IBM's top physician says the supercomputing power of Watson will help healthcare providers “personalize and predict outcomes.”
Kyu Rhee, MD, is a primary care physician and the Chief Health Officer for IBM's workforce. According to Fortune, Rhee is joining IBM's Watson Health unit with the same title.
“This is really the natural evolution of what I’ve been doing for the past 20 years,” said Rhee recently on Fortune.com. “I remember being in a clinical setting with my paper-based charts and medical textbooks, facing the pressure to try to read all that data and digest it. It wasn’t humanly possible.
“Now, Watson has the cognitive computing power to deliver those insights quickly when they’re most needed.”
Watson is the first commercially available cognitive computing system, designed to analyze high volumes of data and propose evidence based answers. The system continuously learns, increasing its value and knowledge over time.
Earlier this year, IBM announced the formation of Watson Health, a business unit to help providers and insurers gain "new insights from the massive amount of personal health data being created daily."
Rhee is charged with encouraging clinical use of Watson and ensuring the system meets the needs of physicians and other healthcare providers. Several initiatives utilizing Watson technology are already underway or are in the planning stages. Among them:
CVS Health: The retail pharmacy giant is partnering with IBM to help patients better manage chronic conditions. CVS pharmacists or practitioners at its Minute Clinics will use Watson to “draw on a much greater breadth of information to ensure that you get the highest quality outcome,” IBM’s Steven Gold told Bloomberg TV.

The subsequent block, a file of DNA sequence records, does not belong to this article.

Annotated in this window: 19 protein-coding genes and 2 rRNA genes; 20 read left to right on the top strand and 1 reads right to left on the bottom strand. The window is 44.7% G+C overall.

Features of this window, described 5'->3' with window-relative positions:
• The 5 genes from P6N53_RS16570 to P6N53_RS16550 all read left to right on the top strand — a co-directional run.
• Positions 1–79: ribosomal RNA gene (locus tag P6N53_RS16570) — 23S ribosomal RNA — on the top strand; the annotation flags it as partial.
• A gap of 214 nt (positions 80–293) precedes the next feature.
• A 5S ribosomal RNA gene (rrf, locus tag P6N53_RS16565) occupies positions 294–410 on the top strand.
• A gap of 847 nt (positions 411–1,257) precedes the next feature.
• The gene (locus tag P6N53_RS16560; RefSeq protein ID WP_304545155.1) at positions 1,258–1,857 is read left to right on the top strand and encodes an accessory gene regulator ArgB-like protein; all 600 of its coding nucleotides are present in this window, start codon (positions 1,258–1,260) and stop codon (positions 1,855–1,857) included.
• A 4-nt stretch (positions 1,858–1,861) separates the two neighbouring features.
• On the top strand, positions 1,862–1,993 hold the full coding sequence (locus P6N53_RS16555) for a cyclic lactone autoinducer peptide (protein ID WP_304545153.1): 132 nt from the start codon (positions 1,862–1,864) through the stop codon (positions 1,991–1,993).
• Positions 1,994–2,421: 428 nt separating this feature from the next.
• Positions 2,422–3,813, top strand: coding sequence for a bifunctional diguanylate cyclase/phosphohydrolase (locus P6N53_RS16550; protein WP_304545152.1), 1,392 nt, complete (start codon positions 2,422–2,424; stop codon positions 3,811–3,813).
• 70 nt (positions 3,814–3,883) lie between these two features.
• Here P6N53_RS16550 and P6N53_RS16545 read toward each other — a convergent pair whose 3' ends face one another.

Gold says a pharmacist reviewing a prescription for asthma medication might also take into consideration local pollen counts or information from a patient’s wearable device to deliver more personalized health recommendations. A pilot utilizing Watson analytics in CVS stores could be launched early in 2016.
Welltok and Apple Watch: Denver-based population health app developer Welltok uses Watson to provide wellness advice to wearers of the Apple Watch. It has developed an app that users can talk to directly to get answers to questions about health, nutrition or exercise.
The app might also proactively push health information to a user, for example, offering restaurant recommendations to someone watching their cholesterol. For now, the Apple Watch version of the app is only available to internal IBM employees as a pilot program. IBM is offering free or discounted watches to its employees to incentivize use.
Mayo Clinic: A key challenge in launching clinical trials is encouraging patient enrollment. Mayo Clinic hopes to more quickly match prospective participants to trials with help from Watson.
In a joint initiative announced in September, Mayo said its new Watson system is being trained to analyze patient records and clinical trial criteria in order to determine appropriate matches for patients. Watson also may help locate patients for hard-to-fill trials, such as those involving rare diseases.
Cancer Center Research: Fourteen U.S. and Canadian cancer institutes have signed on to share genetic data from tumors with Watson in an effort to generate more personalized drug treatment options. According to Business Insider, “it can take weeks to identify drugs targeting cancer-causing mutations. Watson can do it in minutes and has in its database the findings of scientific papers and clinical trials on particular cancers and potential therapies.”
The Cleveland Clinic and Yale Cancer Center are among those participating in the project. Oncology researchers note, however, that even with better data, the utility of personalized drug recommendations may be limited, as chemotherapy and radiation remain the standard of care for many common forms of cancer.